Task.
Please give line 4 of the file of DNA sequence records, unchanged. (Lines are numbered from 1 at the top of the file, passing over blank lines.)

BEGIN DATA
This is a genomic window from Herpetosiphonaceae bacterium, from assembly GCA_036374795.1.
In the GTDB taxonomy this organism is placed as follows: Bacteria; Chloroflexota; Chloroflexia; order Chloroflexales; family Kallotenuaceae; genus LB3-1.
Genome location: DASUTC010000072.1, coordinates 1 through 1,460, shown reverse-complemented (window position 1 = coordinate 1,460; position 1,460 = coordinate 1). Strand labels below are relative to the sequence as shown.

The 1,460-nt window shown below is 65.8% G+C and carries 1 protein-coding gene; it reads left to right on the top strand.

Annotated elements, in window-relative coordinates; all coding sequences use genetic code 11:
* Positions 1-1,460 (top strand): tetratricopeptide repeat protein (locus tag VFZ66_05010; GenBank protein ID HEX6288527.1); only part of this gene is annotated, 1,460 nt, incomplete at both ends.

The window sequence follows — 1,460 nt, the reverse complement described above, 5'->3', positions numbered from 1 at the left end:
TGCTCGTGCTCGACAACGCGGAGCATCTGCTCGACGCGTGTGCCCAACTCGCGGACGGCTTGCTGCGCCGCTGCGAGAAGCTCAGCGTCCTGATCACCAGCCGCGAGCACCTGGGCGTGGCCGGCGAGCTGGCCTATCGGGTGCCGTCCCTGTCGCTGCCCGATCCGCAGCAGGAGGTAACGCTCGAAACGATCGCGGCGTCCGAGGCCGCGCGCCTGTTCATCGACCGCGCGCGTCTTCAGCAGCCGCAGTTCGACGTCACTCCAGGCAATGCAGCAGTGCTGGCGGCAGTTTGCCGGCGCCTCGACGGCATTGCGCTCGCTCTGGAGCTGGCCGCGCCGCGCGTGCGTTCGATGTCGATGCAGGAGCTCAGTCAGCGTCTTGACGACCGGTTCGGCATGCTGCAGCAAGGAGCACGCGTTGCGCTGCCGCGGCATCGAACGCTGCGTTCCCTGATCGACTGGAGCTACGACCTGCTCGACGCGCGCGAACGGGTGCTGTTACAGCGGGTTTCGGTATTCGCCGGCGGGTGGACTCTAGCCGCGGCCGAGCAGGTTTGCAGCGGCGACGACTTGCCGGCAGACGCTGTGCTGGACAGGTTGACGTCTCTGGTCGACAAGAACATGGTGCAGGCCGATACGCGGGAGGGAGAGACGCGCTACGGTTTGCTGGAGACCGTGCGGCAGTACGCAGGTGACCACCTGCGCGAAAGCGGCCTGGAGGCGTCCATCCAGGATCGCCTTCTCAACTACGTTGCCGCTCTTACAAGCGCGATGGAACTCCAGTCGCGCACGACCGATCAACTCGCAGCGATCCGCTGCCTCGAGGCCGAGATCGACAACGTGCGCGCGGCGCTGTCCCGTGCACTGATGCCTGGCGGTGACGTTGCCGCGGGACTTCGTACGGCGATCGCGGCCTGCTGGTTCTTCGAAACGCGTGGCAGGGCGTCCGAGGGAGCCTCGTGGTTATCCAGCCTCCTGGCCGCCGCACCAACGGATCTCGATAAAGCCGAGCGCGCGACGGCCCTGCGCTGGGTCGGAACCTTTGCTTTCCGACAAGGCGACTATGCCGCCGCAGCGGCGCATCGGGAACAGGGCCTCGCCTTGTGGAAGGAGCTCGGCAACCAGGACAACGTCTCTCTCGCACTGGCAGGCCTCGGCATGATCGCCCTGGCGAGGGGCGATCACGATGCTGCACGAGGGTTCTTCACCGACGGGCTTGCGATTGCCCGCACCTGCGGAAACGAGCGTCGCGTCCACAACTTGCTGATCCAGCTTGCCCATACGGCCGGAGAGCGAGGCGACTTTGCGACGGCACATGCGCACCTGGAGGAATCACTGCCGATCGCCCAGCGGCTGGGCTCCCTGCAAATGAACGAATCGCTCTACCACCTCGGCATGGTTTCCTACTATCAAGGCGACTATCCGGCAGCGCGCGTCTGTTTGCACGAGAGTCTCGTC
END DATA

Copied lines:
The 1,460-nt window shown below is 65.8% G+C and carries 1 protein-coding gene; it reads left to right on the top strand.